To evaluate the pharmacokinetics of PR-104, PR-104A and their major metabolites, blood samples were collected in EDTA vacutainer tubes pre-dose, 45 minutes into the infusion, immediately following the completion of the infusion and at 5, 10, 20, 30, 45, 60, 120, 240 minutes and 24 (±8) hours post-infusion of the first dose. Blood samples were centrifuged for five minutes to prepare plasma. Plasma was then immediately deproteinised by addition of nine volumes of methanol:ammonium acetate: acetic acid (1000:3.5:0.2 v/w/v) and stored at -70°C. Extracts were assayed by validated ultra high-performance liquid chromatography methods  using triple quadrupole mass spectrometric detection with tetradeuterated internal standards . Non-compartmental pharmacokinetic analyses using WinNonLin (v4.0.1), and actual infusion times and doses, was used to derive the maximum plasma concentration (Cmax), area under the plasma concentration time curve extrapolated to infinity (AUC(0-inf)), clearance (Cl), volume of distribution at steady state (Vss) and elimination half-life (t1/2).
Data were analysed using descriptive statistics including the median, range and proportion, and mean and standard deviation for normally distributed data. Relationships between dose-levels, pharmacokinetic parameters, percentage change in platelet and neutrophil counts and creatinine clearance were assessed by nonparametric correlation analysis. A P < 0.05 was regarded as being statistically significant.
Patient characteristics and study treatment
Patient characteristics and previous chemotherapy
Number of patients (%)
ECOG Performance Status
Colon, rectum or anus
Non-small cell lung
Head and neck
No. of courses
Dose escalation scheme, treatment delivery and cycle-one dose-limiting toxicity (DLTs)
Dose level (mg/m2/wk)
Number of patients
Total number of cycles (median per patient)
Total number of infusions (median per patient)
Number of patients with cycle-one DLT
MTD determination and DLTs
The MTD of weekly PR-104 was 675 mg/m2 (Table 2). Cycle one DLTs were experienced by two of four patients (50%) receiving 900 mg/m2, which was one dose-level higher than the MTD, and by one of six patients (17%) receiving 540 mg/m2, which was one dose-level lower than the MTD. One DLT was experienced by a 44 year old male, with glioblastoma previously treated with two lines of chemotherapy, who developed grade 4 neutropenia on day 14 of cycle one of PR-104 900 mg/m2 lasting greater than five days. A second DLT occurred in a 66 year old female, with NSCLC previously treated with two lines of cytotoxic chemotherapy and with erlotinib, who developed grade 4 thrombocytopenia after going off-study for progressive disease after a single infusion of PR-104 at 900 mg/m2. A third DLT occurred in a 55 year old male, with metastatic melanoma previously treated with radiotherapy and dacarbazine, who developed new cerebral metastases and extra-cranial progressive disease leading him to go off-study after the first treatment cycle of PR-104 at 540 mg/m2. Twenty days later, he presented with headache, vomiting, seizures and a platelet count of 22 × 109/L. A CT scan showed intra-cerebral, subarachnoid and intracranial tumour haemorrhage. The patient died five days later despite supportive measures. At the intermediate dose of 675 mg/m2, there were no cycle one DLTs in a total of seven patients.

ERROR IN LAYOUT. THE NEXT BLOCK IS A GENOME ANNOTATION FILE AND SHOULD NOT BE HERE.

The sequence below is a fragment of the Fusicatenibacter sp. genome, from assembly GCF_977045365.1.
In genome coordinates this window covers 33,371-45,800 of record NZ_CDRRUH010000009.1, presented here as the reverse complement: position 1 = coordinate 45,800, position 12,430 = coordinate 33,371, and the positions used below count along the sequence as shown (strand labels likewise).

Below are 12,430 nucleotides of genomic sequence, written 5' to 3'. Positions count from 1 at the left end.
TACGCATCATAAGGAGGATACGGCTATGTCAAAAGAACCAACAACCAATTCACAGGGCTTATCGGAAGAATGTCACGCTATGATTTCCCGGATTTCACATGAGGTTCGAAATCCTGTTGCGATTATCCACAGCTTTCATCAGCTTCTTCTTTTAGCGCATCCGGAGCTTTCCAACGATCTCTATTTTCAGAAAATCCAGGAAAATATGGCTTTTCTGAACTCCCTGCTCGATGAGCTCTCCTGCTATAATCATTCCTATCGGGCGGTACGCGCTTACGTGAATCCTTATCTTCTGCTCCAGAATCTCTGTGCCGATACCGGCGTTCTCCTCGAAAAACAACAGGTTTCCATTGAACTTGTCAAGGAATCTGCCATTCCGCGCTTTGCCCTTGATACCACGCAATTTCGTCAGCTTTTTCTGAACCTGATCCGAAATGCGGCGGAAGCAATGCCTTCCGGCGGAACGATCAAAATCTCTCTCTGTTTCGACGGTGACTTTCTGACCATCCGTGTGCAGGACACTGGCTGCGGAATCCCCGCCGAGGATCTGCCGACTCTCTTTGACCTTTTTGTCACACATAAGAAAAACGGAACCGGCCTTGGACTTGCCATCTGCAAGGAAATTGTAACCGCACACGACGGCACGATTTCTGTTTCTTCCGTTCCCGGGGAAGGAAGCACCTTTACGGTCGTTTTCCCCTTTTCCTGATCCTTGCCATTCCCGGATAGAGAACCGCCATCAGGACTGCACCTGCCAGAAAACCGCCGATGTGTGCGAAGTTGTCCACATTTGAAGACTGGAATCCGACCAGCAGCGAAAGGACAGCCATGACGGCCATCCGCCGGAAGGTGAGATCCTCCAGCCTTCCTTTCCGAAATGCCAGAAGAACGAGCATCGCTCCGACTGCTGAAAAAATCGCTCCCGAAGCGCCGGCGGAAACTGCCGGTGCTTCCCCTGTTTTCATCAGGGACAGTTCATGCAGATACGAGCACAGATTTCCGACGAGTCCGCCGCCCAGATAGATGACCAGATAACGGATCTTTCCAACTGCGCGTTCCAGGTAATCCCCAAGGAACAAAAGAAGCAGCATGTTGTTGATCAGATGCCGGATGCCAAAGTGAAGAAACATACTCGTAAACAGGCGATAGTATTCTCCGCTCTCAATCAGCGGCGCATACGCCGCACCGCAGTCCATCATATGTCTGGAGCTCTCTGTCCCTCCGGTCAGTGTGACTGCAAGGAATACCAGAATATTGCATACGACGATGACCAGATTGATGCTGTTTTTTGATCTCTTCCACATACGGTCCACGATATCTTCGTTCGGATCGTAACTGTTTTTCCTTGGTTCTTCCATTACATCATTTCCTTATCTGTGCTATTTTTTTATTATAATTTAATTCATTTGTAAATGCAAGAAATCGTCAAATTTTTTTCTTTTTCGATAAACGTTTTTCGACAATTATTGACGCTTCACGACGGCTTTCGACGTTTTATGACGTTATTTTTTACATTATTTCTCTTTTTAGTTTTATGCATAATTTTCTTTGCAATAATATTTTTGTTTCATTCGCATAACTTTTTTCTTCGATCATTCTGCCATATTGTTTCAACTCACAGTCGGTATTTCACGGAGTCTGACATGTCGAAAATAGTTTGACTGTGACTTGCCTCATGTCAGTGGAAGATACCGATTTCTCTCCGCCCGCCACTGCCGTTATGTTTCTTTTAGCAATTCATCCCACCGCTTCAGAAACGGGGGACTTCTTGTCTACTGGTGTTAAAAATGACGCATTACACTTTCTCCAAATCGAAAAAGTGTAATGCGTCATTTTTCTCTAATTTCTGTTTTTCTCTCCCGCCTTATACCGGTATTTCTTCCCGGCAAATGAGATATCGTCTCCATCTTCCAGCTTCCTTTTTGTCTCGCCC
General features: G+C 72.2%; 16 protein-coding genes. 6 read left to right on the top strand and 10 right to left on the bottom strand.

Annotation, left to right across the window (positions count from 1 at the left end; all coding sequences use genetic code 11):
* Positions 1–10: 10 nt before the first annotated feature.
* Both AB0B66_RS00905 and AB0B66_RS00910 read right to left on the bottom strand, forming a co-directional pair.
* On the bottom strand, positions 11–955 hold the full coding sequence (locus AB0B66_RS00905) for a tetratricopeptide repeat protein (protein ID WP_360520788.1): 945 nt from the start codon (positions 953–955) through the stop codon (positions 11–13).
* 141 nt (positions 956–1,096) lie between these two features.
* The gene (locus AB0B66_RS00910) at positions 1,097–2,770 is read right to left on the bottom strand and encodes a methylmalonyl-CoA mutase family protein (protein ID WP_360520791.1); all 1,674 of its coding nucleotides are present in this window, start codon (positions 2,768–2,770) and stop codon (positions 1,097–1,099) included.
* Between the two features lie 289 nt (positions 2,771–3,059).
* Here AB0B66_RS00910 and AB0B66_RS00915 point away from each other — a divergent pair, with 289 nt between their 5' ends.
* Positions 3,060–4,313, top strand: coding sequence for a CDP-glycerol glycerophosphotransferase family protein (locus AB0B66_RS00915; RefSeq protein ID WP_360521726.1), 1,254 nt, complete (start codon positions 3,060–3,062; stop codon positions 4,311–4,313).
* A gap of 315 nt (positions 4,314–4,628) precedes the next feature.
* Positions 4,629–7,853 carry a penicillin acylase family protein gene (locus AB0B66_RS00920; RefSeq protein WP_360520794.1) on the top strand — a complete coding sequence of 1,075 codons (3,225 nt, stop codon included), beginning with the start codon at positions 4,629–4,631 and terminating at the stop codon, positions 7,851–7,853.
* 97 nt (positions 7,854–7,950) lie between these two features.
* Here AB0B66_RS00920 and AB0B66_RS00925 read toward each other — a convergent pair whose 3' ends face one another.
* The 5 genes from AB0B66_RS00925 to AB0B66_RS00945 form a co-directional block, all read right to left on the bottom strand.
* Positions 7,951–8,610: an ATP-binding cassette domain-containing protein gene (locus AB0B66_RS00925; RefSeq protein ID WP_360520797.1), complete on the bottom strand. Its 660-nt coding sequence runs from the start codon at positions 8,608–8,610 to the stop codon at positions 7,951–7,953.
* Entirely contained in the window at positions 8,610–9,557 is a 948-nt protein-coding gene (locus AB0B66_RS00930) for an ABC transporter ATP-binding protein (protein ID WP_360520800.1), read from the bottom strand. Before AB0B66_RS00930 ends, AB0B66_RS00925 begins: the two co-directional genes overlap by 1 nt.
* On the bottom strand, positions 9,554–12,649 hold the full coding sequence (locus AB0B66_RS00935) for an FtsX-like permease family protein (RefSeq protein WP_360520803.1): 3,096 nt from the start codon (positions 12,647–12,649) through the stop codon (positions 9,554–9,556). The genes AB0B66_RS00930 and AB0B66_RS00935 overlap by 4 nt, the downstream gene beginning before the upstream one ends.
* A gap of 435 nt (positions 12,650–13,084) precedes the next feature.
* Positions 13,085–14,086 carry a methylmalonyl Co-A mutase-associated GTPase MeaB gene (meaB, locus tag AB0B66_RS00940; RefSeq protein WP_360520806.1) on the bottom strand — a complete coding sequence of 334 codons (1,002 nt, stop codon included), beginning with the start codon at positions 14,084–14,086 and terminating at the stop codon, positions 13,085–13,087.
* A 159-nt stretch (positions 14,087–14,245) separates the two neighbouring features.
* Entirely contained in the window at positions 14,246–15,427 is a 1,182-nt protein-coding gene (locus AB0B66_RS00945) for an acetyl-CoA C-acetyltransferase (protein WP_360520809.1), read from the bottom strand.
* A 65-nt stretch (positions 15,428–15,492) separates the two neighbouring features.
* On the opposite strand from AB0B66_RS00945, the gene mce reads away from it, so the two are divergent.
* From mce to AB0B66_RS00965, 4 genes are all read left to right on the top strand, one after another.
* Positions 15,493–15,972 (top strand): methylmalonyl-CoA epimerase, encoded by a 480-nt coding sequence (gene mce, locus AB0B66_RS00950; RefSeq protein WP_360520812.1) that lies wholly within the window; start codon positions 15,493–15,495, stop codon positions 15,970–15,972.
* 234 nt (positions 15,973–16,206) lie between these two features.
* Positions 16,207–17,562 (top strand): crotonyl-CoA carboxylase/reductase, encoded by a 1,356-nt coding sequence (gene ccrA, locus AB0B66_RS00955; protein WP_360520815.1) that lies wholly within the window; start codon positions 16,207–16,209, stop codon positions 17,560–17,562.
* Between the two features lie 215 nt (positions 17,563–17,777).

Worst toxicity severity grade of haematological toxicity by patient (number of patients (%))
Number of patients
n = 3
n = 6
n = 6
n = 7
n = 4
n = 26
Toxicity severity grade
Any haematological toxicity
Thrombocytopenia occurred in 14 of 26 patients (54%) treated with weekly PR-104 and ranged from grade 1 to 4 in severity (Table 3). The incidence of moderately-severe or severe thrombocytopenia (grade 3 or 4) was 0, 33, 29 and 75% at the ≤ 270, 540, 675 and 900 mg/m2 dose-levels, respectively. Onset of thrombocytopenia was delayed by a median of six weeks (range 2 to 18 weeks), and thrombocytopenia nadirs by a median of ten weeks (range 5 to 19 weeks), relative to the start of PR-104 treatment (Figure 1A-E). The maximum percentage change in platelet count from baseline following the first treatment cycle correlated strongly with PR-104 dose-level (Spearman r = -0.79; P = 2 × 10-7) (Figure 1F). Platelet counts did not recover to baseline levels in any patients who had experienced thrombocytopenia of any severity grade. Sustained recovery of platelet counts to within normal limits occurred in only two of 14 patients (14%) who had experienced thrombocytopenia from PR-104. The duration of thrombocytopenia was correspondingly protracted and incompletely defined (median, at least 7 weeks; range, 1 to at least 64 weeks), due to the persistence of this toxicity until the death of study patients or their commencement of further treatment, which confounded interpretation of subsequent blood counts. Platelet transfusions were required for severe thrombocytopenia and/or bleeding by some patients but specific details were lacking because data collection on blood product support data was not part of the prospective study plan.